Dr. Jayshree Bijwe started the session on Friction theories and instability. She said that Friction instability generally occurs due to large difference in the value of static and kinetic coefficient of friction. Ideally lubricated condition having coefficient of friction equal to 0.00025 shall be preferred, but there is a possibility of variation in static and kinetic coefficient of frictions. If we assume that static coefficient of friction under lubricated conditions is equal to 0.01 and kinetic coefficient of friction is equal to 0.00025, then this lubricated contact may not be preferred.
Prof. Hirani took the next session on Online condition monitoring of high speed gears using vibration & oil analysis. He said that Online condition monitoring is an essential component of Predictive maintenance which helps in determining the condition of in-line service equipment to predict when maintenance is required. He further said that two most popular techniques to monitor the condition of gearbox are: Vibration analysis & Oil analysis. He pointed out that where sliding wear is prevalent oil analysis is very important in identifying the progressive failure of gear.
9th December 2015
Dr. Sujeet Kumar Sinha started the session by explaining the Basics of fluid film lubrication , Hydrostatic bearings. He said that three compensators are used in hydrostatic bearings -- orifice, capillary, and variable-flow restrictor. The first two are fixed-flow restrictors; the third is a valve which automatically adjusts flow as it senses pressure differentials between pads. The variable-flow restrictor provides a stiffer bearing system, but is more expensive than fixed-flow restrictors. Sizing of the orifice or capillary for optimum performance is an essential part of the design of a compensated hydrostatic bearing.
He also briefed on Hydrostatic Lubrication and discussed that it is characterized by the complete separation of the conjugated surfaces of a kinematic pair, by means of a film of fluid, which is pressurized by an external equipment like a pump.
In next session. Dr. Satish C Sharma discussed about Basics of condition monitoring and Oil condition monitoring and defined the use of condition monitoring allows maintenance to be scheduled, or other actions to be taken to avoid the consequences of failure. He further explained that there are two main methods used for condition monitoring, and these are trend monitoring and condition checking. Trend monitoring is the continuous or regular measurement and interpretation of data, collected during machine operation, to indicate variations in the condition of the machine or its components, in the interests of safe and economical operation. Condition checking is where a check measurement is taken with the machine running, using some suitable indicator.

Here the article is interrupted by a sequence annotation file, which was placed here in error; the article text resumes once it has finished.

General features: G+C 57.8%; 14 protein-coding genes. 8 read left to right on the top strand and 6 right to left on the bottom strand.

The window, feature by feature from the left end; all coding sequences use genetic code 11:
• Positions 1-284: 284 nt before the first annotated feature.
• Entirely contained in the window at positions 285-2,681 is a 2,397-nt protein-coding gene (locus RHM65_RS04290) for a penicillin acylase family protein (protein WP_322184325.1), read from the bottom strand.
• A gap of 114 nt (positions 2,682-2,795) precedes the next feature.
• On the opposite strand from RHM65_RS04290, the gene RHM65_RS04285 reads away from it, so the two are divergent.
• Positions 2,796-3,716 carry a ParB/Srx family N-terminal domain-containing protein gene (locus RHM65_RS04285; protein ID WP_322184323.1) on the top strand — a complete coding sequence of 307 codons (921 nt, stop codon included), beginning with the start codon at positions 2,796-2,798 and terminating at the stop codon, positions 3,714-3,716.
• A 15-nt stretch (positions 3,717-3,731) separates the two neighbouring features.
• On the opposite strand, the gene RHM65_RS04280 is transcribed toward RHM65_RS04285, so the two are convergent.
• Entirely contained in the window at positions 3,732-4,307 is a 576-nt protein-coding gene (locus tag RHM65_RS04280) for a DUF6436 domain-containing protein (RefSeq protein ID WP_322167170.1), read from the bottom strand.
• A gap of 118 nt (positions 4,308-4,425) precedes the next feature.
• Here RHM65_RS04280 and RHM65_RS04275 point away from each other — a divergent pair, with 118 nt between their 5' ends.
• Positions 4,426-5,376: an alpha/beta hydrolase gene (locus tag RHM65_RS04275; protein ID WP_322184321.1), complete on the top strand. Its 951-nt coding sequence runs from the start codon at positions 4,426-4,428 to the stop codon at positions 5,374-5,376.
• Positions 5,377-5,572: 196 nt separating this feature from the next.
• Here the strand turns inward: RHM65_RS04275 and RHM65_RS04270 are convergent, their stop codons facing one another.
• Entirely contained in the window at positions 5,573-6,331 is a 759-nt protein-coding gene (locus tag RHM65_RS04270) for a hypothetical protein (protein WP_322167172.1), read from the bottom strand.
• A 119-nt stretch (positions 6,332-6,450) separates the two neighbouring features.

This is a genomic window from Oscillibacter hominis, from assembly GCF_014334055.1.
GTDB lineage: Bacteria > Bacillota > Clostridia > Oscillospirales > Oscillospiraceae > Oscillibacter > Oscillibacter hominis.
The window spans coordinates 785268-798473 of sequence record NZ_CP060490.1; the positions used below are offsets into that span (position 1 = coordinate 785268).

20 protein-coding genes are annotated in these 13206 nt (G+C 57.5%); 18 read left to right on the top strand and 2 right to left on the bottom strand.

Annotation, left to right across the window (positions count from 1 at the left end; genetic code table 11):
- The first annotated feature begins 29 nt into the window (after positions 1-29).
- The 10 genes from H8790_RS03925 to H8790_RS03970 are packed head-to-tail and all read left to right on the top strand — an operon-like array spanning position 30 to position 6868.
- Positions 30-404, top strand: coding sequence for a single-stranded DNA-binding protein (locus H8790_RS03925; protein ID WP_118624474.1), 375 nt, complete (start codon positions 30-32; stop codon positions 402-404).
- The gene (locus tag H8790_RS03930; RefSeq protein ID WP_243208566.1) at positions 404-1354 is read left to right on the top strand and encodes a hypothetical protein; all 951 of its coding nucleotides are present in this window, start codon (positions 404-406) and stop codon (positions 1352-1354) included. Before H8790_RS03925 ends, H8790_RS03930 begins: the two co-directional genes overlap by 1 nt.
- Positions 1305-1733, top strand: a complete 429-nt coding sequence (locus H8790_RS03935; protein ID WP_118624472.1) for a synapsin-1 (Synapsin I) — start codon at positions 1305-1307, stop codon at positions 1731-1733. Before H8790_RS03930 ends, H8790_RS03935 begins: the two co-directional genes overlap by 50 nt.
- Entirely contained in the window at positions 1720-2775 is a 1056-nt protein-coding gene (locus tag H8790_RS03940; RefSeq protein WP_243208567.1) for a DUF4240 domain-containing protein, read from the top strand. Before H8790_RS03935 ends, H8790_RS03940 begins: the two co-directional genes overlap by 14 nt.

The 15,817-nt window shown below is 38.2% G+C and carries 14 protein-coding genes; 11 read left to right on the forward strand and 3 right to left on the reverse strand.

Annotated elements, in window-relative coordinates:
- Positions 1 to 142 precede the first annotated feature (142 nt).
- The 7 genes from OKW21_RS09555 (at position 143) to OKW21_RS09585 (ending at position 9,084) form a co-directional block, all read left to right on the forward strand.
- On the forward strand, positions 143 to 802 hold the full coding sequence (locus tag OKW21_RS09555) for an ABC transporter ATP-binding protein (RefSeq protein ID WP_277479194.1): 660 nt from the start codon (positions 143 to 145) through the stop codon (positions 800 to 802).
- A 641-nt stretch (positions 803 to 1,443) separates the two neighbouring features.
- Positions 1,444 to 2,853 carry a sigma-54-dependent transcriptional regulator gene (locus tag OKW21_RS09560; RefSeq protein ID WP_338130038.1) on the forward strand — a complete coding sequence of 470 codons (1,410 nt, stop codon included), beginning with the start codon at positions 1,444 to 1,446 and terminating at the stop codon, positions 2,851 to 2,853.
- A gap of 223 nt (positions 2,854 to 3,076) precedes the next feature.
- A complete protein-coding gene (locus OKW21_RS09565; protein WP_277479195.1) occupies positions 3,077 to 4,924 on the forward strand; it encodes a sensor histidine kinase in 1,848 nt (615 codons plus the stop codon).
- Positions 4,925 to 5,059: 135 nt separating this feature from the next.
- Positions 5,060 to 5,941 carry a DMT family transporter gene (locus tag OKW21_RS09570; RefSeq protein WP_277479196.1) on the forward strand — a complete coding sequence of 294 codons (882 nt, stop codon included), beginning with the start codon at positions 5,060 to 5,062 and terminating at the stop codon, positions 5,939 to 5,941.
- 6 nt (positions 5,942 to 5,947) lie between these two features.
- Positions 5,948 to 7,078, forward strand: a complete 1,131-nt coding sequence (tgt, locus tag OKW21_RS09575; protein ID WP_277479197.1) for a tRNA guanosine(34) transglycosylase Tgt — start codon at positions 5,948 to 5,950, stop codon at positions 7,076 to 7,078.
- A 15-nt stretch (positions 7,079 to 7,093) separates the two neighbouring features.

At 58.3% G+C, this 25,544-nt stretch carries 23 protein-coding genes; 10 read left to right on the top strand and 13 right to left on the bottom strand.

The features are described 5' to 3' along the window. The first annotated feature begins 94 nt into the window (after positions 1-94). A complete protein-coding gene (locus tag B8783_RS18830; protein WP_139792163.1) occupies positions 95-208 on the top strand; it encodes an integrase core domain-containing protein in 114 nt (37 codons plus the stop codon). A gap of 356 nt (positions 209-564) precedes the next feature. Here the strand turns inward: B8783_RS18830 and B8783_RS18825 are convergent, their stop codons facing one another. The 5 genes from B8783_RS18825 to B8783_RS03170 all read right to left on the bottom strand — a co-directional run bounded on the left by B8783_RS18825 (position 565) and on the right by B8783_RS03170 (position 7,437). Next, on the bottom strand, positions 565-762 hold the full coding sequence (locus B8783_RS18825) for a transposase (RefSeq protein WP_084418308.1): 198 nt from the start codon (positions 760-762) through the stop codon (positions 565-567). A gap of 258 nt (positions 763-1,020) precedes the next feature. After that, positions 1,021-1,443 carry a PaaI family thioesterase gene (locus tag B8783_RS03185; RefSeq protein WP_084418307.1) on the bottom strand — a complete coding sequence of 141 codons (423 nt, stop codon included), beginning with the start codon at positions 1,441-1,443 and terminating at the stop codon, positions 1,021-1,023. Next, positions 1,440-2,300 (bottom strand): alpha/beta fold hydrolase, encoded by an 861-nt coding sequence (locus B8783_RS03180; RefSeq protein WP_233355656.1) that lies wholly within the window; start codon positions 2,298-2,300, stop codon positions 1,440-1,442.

10th December 2015
Dr. Deepak Sharma started the session on Nano Tribology for Mechanical Systems. He said that nanotribology as a field is concerned with experimental and theoretical investigations of processes ranging from atomic and molecular scales to the microscale, occurring during adhesion, friction, wear, and thin-film lubrication at sliding surfaces. Nanotribology can be defined as the investigations of interfacial processes, on scales ranging in the molecular and atomic scale, occurring during adhesion, friction, scratching, wear, nanoindentation, and thin-film lubrication at sliding surfaces.
Next session was on Boundary lubrication. There are three different types of lubrication:
3. full film.
Boundary lubrication is found where there are frequent starts and stops, and where shock-loading conditions are present. Some oils have extreme-pressure (EP) or anti-wear (AW) additives to help protect surfaces in the event that full films cannot be achieved due to speed, load or other factors. These additives cling to metal surfaces and form a sacrificial layer that protects the metal from wear. Boundary lubrication occurs when the two surfaces are contacting in such a way that only the EP or AW layer is all that is protecting them. This is not ideal, as it causes high friction, heat and other undesirable effects.